A Facebook that was altered to make House Speaker Nancy Pelosi seem drunk appears to have been removed from the social network. Who took down the video, which garnered millions of views and generated storms of controversy, is unclear.
On Monday, Politics WatchDog, the group that posted the video to its Facebook Page, said the social network had removed the video. A Facebook spokeswoman rebutted the allegation, saying, "We did not remove the video."
Politics WatchDog didn't say how it knew Facebook was responsible for the video's removal or if it had been informed of the action. The group, which says it polices both Republicans and Democrats, didn't immediately respond to a request for additional comment.
CNET couldn't find the video, which was adjusted to make Pelosi appear to be slurring her words, on Politics WatchDog's Facebook Page. A link to the video in a previous CNET report redirected to the homepage for Facebook Watch, the social network's video streaming hub, suggesting the original post was no longer active. Another link to the video says the content isn't available: "The link you followed may have expired, or the page may only be visible to an audience you're not in."
Facebook didn't answer questions about whether the video was still in its system or if Politics WatchDog's administrators may have adjusted privacy settings to prevent it from being displayed publicly.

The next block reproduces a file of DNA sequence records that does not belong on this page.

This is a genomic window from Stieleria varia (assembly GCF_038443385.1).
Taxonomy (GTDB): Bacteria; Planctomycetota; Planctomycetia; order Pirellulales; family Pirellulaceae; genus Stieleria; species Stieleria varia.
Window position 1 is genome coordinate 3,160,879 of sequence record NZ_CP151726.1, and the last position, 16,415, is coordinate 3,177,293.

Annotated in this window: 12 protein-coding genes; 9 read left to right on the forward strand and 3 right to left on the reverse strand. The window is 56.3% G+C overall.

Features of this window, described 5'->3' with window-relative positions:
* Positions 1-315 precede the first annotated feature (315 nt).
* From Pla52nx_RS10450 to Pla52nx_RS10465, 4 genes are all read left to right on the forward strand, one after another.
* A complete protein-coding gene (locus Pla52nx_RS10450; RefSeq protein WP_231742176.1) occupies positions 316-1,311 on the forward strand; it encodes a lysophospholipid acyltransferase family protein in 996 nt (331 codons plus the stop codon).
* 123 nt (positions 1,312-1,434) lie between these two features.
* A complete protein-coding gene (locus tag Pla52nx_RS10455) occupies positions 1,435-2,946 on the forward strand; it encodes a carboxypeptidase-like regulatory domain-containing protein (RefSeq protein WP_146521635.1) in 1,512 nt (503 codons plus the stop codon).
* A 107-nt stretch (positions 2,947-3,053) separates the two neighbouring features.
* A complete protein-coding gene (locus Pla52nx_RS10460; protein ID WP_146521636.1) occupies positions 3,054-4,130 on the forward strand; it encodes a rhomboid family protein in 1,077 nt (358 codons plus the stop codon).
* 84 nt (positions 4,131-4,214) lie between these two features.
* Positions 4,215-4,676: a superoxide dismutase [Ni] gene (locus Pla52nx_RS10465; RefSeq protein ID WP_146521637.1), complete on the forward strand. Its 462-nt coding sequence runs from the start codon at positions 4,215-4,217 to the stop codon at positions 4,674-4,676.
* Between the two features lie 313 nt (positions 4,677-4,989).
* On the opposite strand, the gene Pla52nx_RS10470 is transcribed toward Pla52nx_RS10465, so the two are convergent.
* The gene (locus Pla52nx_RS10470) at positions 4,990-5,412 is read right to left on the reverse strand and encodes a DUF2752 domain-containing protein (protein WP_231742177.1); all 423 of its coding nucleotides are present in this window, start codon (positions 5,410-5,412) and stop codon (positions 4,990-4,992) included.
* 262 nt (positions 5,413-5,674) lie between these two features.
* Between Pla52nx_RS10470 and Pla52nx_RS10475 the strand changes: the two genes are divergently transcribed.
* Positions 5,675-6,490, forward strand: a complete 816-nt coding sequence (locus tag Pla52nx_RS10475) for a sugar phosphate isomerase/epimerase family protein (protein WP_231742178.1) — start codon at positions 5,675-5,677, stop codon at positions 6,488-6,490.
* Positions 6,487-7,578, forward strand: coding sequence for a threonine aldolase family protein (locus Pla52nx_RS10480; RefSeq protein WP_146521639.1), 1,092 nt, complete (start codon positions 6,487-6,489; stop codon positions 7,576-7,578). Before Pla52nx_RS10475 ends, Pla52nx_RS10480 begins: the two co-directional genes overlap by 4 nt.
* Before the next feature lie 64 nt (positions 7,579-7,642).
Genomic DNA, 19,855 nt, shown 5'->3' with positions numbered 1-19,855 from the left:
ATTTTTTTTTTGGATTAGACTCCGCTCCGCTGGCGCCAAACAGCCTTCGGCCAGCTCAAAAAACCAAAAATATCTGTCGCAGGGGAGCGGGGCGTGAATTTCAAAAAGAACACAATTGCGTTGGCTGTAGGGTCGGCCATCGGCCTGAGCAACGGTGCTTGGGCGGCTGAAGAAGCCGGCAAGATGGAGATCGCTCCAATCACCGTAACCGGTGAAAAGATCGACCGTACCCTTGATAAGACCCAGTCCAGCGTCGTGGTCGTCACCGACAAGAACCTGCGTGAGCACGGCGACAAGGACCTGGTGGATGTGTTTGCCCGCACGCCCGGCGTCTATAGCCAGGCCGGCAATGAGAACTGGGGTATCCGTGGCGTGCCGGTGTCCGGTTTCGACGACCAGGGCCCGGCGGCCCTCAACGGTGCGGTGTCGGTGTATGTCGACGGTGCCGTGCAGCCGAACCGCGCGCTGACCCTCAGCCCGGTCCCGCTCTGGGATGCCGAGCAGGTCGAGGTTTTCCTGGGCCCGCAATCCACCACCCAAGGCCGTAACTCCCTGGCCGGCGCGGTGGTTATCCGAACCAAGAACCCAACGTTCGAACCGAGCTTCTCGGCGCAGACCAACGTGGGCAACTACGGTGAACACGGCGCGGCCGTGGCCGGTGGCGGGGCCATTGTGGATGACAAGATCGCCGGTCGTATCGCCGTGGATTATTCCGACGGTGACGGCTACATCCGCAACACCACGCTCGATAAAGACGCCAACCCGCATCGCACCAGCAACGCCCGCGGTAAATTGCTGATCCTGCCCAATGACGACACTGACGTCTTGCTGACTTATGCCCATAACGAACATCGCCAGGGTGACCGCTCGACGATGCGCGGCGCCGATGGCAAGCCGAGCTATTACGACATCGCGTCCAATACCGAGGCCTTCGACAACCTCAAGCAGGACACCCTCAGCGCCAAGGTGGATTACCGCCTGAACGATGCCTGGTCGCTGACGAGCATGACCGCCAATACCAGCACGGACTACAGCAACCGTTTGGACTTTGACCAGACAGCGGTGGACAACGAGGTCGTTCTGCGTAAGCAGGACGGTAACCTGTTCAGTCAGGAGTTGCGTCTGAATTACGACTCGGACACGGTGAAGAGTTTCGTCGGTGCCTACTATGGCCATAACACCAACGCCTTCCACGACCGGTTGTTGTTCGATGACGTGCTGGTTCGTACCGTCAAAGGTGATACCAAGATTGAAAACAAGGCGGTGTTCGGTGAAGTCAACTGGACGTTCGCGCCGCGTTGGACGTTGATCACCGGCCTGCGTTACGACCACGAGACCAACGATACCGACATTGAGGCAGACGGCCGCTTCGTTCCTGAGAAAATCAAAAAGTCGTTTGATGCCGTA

The social network has weathered mounting criticism for keeping the video up. The video wasn't removed, Facebook said, because it doesn't have a policy requiring content posted on the site to be true.
The video highlights the growing problem of fake news on social media. Facebook in particular has come under fire from lawmakers, including conservatives who say the social network is. The company says it's trying to combat misinformation while balancing safety and free expression.
Facebook's community standards state the company doesn't remove fake news but will show it lower in its News Feed. However, the company has taken down for "inauthentic behavior," which means the people behind the accounts tried to mislead users about who they were and what they were doing.
The doctored Pelosi video showed the California Democrat speaking at a Center for American Progress event in May. The speed of the video was slowed down and the pitch of the politician's voice was altered. During the speech, Pelosi accused President Donald Trump of being part of a "cover-up."
The video was originally posted on May 22 at 10:29 a.m. As of May 31, it had garnered 2.9 million views and more than 48,700 people shared it. Fact-checker Lead Stories said in an analysis last week that after the video was rated as false, the average amount of shares, likes and views to the video decreased.
Critics have called out Facebook for not explicitly identifying the video as having been manipulated. Instead, Facebook directed users to fact-checkers that published articles about how the video footage was distorted. Lawmakers, including, blasted the social network for leaving the video up.
Pelosi's office didn't immediately respond to a request for comment on Monday night.
Twitter also left the videos up but declined to comment. YouTube pulled the videos down, stating that it violated its policies against deceptive practices.